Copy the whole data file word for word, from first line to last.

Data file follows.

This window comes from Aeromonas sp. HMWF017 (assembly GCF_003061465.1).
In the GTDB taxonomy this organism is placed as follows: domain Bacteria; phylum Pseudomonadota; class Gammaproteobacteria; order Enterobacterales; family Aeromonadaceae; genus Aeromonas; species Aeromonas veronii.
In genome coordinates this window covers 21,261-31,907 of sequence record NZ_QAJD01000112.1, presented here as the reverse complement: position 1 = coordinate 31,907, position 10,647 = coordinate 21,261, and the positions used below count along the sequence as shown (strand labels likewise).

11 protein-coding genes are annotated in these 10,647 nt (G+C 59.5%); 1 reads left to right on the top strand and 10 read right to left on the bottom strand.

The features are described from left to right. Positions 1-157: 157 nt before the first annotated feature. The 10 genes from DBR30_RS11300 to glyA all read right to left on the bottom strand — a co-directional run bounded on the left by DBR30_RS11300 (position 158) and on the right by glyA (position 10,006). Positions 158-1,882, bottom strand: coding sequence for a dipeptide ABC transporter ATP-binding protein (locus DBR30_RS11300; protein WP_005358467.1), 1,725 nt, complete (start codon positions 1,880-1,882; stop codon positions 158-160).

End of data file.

This window comes from Aeromonas sp. HMWF017 (assembly GCF_003061465.1).
In the GTDB taxonomy this organism is placed as follows: domain Bacteria; phylum Pseudomonadota; class Gammaproteobacteria; order Enterobacterales; family Aeromonadaceae; genus Aeromonas; species Aeromonas veronii.
In genome coordinates this window covers 21,261-31,907 of sequence record NZ_QAJD01000112.1, presented here as the reverse complement: position 1 = coordinate 31,907, position 10,647 = coordinate 21,261, and the positions used below count along the sequence as shown (strand labels likewise).

11 protein-coding genes are annotated in these 10,647 nt (G+C 59.5%); 1 reads left to right on the top strand and 10 read right to left on the bottom strand.

The features are described from left to right. Positions 1-157: 157 nt before the first annotated feature. The 10 genes from DBR30_RS11300 to glyA all read right to left on the bottom strand — a co-directional run bounded on the left by DBR30_RS11300 (position 158) and on the right by glyA (position 10,006). Positions 158-1,882, bottom strand: coding sequence for a dipeptide ABC transporter ATP-binding protein (locus DBR30_RS11300; protein WP_005358467.1), 1,725 nt, complete (start codon positions 1,880-1,882; stop codon positions 158-160).